Marl is a small city in North Rhine–Westphalia Land (state), western Germany. It is situated in the Ruhr industrial
district, just Northwest of Recklinghausen. First mentioned about 800 as a relatively large settlement,
the Marl district was sold to the archbishops of Cologne about 1000 and thereafter was part of the
“Vest Recklinghausen” of the prince electors. After 1802 it passed to the dukes of Arenberg, who
held it as a fief of Prussia from 1815. It grew with the development of coal and iron ore mining in the
late 19th century, and the town was chartered in 1936.
The town streatches in the North to the woodlands of the Haard and the natural park Hohe Mark.
Marl represents the smooth transition between the industrial Ruhrgebiet and the rural Münsterland.
The Northern town border coincides nearly completely with the course of the river Lippe.
Approximately 60% province are fields, woods, watercourses, parks and other green areas.
The town area was already populated in the old and middle Stone Age, as many archeological finds
in the district of Sinsen confirm. Remains of the first settlements are dated to 600 BC.
At 300 BC Celtic tribes settled in the area but were expelled by invading Germanic tribes.
The Brukterer controlled thereupon the area north of the river Lippe and the Marser lived south of the Lippe.
The Germanic invasion was stopped by the advance of the Romans, who built a huge fort in Haltern.
Remains of a smaller Roman fort were found at the city limit between Polsum and Herten.
After the Battle of the teutoburg forest in 9AC the Romans lost most of their influence and retreated behind the Rhine river.
The area was again in Germanic possession.
In 80 AC the Brukterer were expelled by rival tribes and moved to the today’s area of Recklinghausen.
Origin of the name
Marl was first documented in 890 in the urbarium of the benedictine abbey of Werden, which was founded in 799 during the Saxon wars.
There is written, that a Dagubraht donated his possession and revenues to the abbey for his salvation.
The name of Marl derives from the medieval place name Meronhlare.
Linguists interpreted this name as marshy area or range at a poud.
The name changed over the centuries from Marlar,Maerl to Marler and finally Marl.
Skulpturenmuseum Glaskasten Marl
The Marl Sculpture Museum – opened in 1982 – has seen two focal points emerge in its collection over more than 30 years, both of which can be seen in its collection and exhibitions: sculptures from the beginning of the 20th century to the present day and new media arts. The name of the “Skulpturenmuseum Glaskasten Marl” describes both the venue itself, namely a museum space surrounded entirely by glass, and the museum’s thematic concept of openness and transparency.
The artworks in Marl are not hidden behind museum walls, but to a great extent are incorporated into the everyday life of the town.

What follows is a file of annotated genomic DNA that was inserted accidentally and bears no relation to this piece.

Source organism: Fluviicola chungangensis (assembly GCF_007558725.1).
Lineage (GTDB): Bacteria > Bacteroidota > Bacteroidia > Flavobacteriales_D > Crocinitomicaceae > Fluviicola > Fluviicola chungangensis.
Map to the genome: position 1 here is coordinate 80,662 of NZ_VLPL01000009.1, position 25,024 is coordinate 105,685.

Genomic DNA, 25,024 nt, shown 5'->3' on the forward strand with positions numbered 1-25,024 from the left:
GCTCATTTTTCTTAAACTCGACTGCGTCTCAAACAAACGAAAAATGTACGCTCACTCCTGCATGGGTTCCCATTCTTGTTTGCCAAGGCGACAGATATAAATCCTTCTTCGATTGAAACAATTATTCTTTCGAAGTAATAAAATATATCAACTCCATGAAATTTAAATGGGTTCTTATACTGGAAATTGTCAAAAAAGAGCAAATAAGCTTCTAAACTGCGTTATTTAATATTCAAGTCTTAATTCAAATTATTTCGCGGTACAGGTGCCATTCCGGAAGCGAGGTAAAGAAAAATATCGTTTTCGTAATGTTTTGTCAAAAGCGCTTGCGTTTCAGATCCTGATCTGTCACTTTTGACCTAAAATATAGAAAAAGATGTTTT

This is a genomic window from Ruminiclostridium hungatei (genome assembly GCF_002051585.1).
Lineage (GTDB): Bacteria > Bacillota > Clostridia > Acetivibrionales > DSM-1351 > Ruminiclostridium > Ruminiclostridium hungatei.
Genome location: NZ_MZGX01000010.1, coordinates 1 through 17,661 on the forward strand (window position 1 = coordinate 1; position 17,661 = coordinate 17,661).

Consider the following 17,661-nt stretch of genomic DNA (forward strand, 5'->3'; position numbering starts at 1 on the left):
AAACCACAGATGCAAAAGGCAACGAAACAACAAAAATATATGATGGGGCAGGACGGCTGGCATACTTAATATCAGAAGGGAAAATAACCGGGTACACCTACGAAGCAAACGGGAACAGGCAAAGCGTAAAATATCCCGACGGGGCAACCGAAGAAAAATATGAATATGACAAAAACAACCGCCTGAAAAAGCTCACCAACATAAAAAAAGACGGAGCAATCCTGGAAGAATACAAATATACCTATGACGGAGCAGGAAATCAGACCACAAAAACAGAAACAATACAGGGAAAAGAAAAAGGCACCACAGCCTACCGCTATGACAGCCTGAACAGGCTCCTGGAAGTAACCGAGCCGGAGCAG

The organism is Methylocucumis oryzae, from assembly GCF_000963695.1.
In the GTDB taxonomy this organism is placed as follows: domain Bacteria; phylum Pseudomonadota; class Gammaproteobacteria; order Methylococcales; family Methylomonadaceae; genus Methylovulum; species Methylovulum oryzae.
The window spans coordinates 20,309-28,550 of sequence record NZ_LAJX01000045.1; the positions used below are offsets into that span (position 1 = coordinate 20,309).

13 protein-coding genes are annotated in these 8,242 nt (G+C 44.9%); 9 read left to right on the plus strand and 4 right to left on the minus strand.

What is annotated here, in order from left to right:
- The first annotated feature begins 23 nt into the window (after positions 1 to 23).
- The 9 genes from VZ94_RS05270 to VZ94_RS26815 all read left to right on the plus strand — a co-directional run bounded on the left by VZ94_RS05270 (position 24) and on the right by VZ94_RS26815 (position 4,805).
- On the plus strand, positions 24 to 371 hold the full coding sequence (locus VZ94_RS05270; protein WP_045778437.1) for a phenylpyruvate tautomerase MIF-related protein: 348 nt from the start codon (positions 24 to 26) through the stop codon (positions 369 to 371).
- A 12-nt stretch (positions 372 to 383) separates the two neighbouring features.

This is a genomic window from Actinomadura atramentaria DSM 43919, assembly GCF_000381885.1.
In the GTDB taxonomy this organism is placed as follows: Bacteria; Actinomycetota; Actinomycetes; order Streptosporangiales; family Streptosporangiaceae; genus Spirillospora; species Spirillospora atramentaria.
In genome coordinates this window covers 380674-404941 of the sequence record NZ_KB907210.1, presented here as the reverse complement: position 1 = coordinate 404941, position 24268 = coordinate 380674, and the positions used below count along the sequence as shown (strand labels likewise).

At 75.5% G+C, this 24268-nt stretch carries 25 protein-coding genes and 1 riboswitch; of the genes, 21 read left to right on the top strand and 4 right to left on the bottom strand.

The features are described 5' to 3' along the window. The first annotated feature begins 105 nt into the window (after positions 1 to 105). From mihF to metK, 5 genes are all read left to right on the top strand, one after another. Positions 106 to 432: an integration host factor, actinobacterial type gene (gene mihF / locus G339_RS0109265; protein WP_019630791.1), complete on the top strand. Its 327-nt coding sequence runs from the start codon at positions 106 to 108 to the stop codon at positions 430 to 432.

The museum is also dedicated to the youngest genres of art, video and sound – since 1984, as the organiser of a prize for video art and, since 2002, as the host of the German Sound Art Award, both of which were merged in 2013 to form the Marl Media Art Award which results in an exhibition every two years.
Pretzel (German: Brezel) is a type of baked bread product made from dough most commonly shaped into a twisted knot. Pretzels originated in Europe, possibly among monks in the Early Middle Ages. The traditional pretzel shape is a distinctive nonsymmetrical form, with the ends of a long strip of dough intertwined and then twisted back into itself in a certain way.
Altbier (German: old beer) is a beer brewed in the historical region of Westphalia and around the city of Düsseldorf, Germany. Its name comes from it being top-fermented, an older method than the bottom fermentation of other lagered beers.Altbier is usually a dark copper colour. It is fermented at a moderate temperature using a top-fermenting yeast which gives its flavour some fruitiness, but matured at a cooler temperature, which gives it a cleaner and crisper taste more akin to lager beer styles than is the norm for top-fermented beers, such as British pale ale.
Hotel Loemuehle ☆☆☆☆
The historic Hotel Loemühle invites you to relax in its extensive themed sauna and wellness area, that is included in the room rate. Enjoy massages and aromatherapy sessions, work out in the fitness room, or unwind in the solarium.The hotel’s comfortably furnished single rooms and double rooms offer free WiFi. Try the restaurant’s hearty German specialities and delicious salads. The bar serves refreshing juices, select wines and cocktails. The hotel is only about 1 km from the A43 motorway’s Marl-Sinsen exit, providing you with maximum mobility. the sfaff speak our language!